Wednesday, May 27, 2009


The new GM (Government Motors) proudly
introduces the 2010 Obama ...

This car runs on hot air and broken
promises. It has three wheels that
speed the vehicle through tight left turns.

It comes complete with two Teleprompters
programmed to help the occupants talk their
way out of any violations.

The transparent canopy reveals the plastic
smiles still on the faces of all the "happy" democrat owners

Thank you
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Wednesday, May 20, 2009

Monday, May 18, 2009

An old car on a new road

We all tour and certainly know the challenges of sharing the road with cars that are faster, steer better and seemingly stop on a dime. Our tours are usually designed around the roads that were created in the early forties instead of the prevalent four lane, fast track expressways. Joanne and I typically tour in our Chevelle, which allows her to over pack a bunch of gear we’ll never use on the trip. It’s 15 years newer than my 55 and traverses the roads like the modern blender-cars of today.

In the eighties I regularly drove an early 60s Austin Healey to work on the expressways so I thought nothing of firing up the Studebaker to travel to Lancaster Pennsylvania. Rolling down the road in my 55 I came to realize the absolute strangeness of traversing high-speed highways in an old car, things have changed.

There have always been the good-natured people who come abreast of you and honk the horn giving you a thumbs up. This is a heart stopper for me as the sudden, unexpected noise is startling. Then there is the road noise that with the open windows prevents you from hearing your wife’s stellar instructions. My Studebaker rolled along at between 60 and 65 because the OD was temporarily under the weather. Unfortunately it appears that the new norm is 75 plus on the four lane roads heading south. Everything but rickshaws passed my gesturing and honking like I was wearing a giant, pink rabbit suit.

There’s lots of construction on route 15 and eventually I found myself hurtling down a mountain pumping my breaks through a decreasing radius bend as the highway turned unexpectedly into a construction zone. I discovered the element of shear terror here.

My Studebaker was a great handling car in 1955 but in 08 not so much. I would find myself surrounded on three sides by manic truckers riding the hills. In many places a temporary concrete divide separated our two lanes from oncoming traffic and served as the fourth side of the downhill 70-mph box I found myself in.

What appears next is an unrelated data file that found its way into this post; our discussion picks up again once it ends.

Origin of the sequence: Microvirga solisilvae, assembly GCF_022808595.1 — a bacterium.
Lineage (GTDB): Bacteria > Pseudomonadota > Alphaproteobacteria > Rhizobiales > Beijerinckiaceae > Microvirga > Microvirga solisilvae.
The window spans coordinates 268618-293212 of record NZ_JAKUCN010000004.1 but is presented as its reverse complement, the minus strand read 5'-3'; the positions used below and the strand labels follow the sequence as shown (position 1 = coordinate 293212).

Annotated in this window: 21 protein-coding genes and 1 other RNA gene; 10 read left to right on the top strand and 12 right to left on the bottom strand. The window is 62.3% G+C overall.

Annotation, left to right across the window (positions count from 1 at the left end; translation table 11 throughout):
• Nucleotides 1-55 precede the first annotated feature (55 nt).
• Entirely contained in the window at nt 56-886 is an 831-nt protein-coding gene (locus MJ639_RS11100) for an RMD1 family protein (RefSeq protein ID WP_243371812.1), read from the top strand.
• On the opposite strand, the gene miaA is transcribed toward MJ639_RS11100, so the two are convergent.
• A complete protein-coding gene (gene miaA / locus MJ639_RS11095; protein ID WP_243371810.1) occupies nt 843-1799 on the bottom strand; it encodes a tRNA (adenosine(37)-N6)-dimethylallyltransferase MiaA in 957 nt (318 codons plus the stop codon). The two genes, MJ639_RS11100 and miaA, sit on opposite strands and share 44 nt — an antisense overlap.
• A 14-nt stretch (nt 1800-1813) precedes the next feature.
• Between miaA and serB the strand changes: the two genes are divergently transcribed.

One might experience this kind of nerve-racking scenario behind the wheel of a modern vehicle but it’s more intimidating in an old car. You can hear from far away the furious sounds made by semis weighing forty times more than your car. As they pass your mind wanders to what a disaster the shredding of a retread tire would be.

It’s all due to the fact that old cars are driven, not pointed. You’re not hermetically sealed inside an air-conditioned bubble in a Studebaker. The windows are down so there’s not even glass to shelter you from the facts on the ground. The old car driver stands in awe of mass and acknowledges big trucks potential as a force for evil, like every motorist should but few do. In a modern car the presence of others is filtered out of the driving experience, in cars decades old even a Honda Fit commands attention.

Creature comforts are few, passive safety nil except for owner-installed seat belts. There are no air bags or stability controls to save you from yourself. You must instead depend on wit, coordination and advance planning and above all, your machinery, which in my case was 53 years old.

Its funny but the passage of time has relegated driving a five plus decade antique car on superhighways to the netherworld where devout eccentricity rubs shoulders with clinical insanity. Its exciting like a roller coaster is exciting which is why I continue to recommend the practice of this deviant behavior. When I arrived in my Studebaker I felt like I had accomplished something beyond mere survival.

Monday, May 11, 2009

Who knew...and all these years we thought that cars could best be built by engineers, craftsmen, and folks educated in business management. Now we discover that the real genius lies in community organizers, bureaucrats, and political appointees. Perhaps the new models should reflect the new management. The family van ... "Komiti Kar" ... the little two seater... "Social Spurt" ... the family sedan ..."Welfare wayfarer" ...The Pick up Truck..."Flimflam Ram." I'm sure others can come up with some additional creative suggestions.

I will not be purchasing a vehicle cobbled together by a group of socialists...especially "unionized" socialists”.